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Press Release

Fall in discount rates hits companies pension balance sheets

WTW Swiss Pension Finance Watch – Q4/2023

January 11, 2024

WTW’s Pension Index decreased by 5.7% during Q4/2023.

ZURICH / LAUSANNE / GENEVA, January 11, 2024 – WTW’s Pension Index decreased by 5.7% during Q4/2023. Despite the strongest asset returns of any quarter since Q2/2021, the decrease in bond yields led to a significant increase in liabilities. Company balance sheets at the end of 2023 have fallen back to a similar level to two years ago.

Discount rates decreased around 55 basis points during Q4, which resulted in liabilities increasing by 8.7%. The return on assets of 3.8%, the strongest return of any quarter since Q2/2021, only softened the impact slightly. WTW’s Pension Index decreased by 5.7% during Q4. The illustrative funded ratio index (i.e., ratio of pension assets to pension liabilities) was at 119.9%, as shown by WTW’s Pension Index per 31 December 2023, and down from 125.6% on 30 September 2023.

Decreasing bond yields

The development of company pension balance sheets over Q4, as indicated by the WTW Pension Index, will be a disappointment to companies. For most of 2023 balance sheets remained relatively stable with only small movements in the assets and liabilities. At 119.9%, the index indicates that company balance sheets have deteriorated quite a lot since the beginning of 2022 (when the index was at 128.2%). As market expectations that central banks will begin to cut interest rates in 2024 heighten, bond yields are falling correspondingly. Companies, especially those reporting quarterly, may want to monitor changes in the discount rates closer in 2024 than they have over the last two years.

2023 was a positive year for investment returns, with the Pictet LPP 2005-40 plus achieving a 7.45% return for the year. Local pension fund balance sheets will now be in a stronger position than at the end of 2022 due to the relatively stable liabilities. This is because local funding technical interest rates were stable or in some cases even increased during 2023 (due to higher yields). For mark to market company pension accounting the discount rates have reduced year on year by around 85 basis points which has significantly increased liabilities. “Companies will have to accept a weakening of their balance sheet from their pension arrangements since last year due to the rising liabilities. However, they can take relief in the fact that increases in the local pension fund coverage ratio over the last year means a reduced risk of additional contributions for underfunding now and in the future,” comments Adam Casey, Head of Corporate Retirement Consulting at WTW in Zurich.

However, they can take relief in the fact that increases in the local pension fund coverage ratio over the last year means a reduced risk of additional contributions for underfunding now and in the future.”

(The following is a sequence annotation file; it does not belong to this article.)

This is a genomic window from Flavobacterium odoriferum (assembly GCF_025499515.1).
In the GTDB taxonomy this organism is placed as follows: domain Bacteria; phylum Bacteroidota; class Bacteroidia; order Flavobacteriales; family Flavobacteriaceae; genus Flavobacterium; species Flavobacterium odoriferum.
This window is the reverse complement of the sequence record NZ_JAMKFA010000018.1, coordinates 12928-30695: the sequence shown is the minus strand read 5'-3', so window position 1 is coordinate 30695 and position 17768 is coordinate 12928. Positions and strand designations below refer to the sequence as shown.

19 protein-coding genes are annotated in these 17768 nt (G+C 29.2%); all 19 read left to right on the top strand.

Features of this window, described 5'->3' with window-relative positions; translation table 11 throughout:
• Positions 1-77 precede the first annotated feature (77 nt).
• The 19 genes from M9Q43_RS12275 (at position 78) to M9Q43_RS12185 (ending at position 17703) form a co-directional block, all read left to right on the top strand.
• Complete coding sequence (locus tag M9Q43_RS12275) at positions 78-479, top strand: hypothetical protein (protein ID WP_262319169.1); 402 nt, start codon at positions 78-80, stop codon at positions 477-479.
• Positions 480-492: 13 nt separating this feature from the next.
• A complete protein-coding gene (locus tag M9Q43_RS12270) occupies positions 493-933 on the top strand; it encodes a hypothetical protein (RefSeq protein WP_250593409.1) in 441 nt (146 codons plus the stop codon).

Adam Casey | Head of Corporate Retirement Consulting WTW Switzerland

Market optimism drives Q4 returns

Q4 started off bleakly with a downward market turn in October, driven by a reduced market appetite for riskier assets as bond yields continued to rise. To the contrary, November saw the strongest monthly returns of the year as optimism that there will be no further interest rate increases from central banks and that they will begin easing rates in 2024 rose. Market optimism continued to drive returns in December, with the quarter seeing Pension Funds more than double the return that they had achieved at the end of Q3, as indicated by the WTW Pension Index.

The optimism of rate cuts is currently outweighing the expectation of slowed economic growth forecasts in market pricing. “A significant recession is still not priced into the markets. When and if the expectation of recession does finally get priced into the market, higher risk assets, including the equity markets, could be significantly hit,” heeds Alexandra Tischendorf, Head of Investment at WTW Switzerland.

Market behaviour is always extremely difficult to predict. With continued geopolitical risks, market pricing based so strongly on expectations that may not come to fruition and higher interest rates making highly liquid assets attractive, Pension Funds will be monitoring their portfolios closely in 2024. “We expect to see Pension Funds continue to place emphasis on maintaining well diversified portfolios in the interest of their long-term investment horizons,” continues Alexandra Tischendorf.

Background information on the study

Swiss Pension Finance Watch reviews quarterly how capital market performance affects pension plan financing in Switzerland. The study is part of the Global Pension Finance Watch from WTW which includes results back to 2000 for major retirement markets worldwide. The results are published quarterly with a focus on linked asset/liability results. It covers pension plans in Brazil, Canada, the Euro-zone, Japan, Switzerland, the U.K. and the U.S.

The impact of capital markets on these pension plans is two-fold:

  • Investment performance on fund assets
  • Changes in economic assumptions on plan liabilities (as measured by international accounting standards)

WTW’s model defines a benchmark pension plan that is intended to be representative of the pension liabilities and plan assets (including asset mix) that are typically found in each global market. The impact of movements in capital markets on assets and liabilities is combined to produce a Pension Index which reflects the movement in the funding level of the benchmark pension plan.

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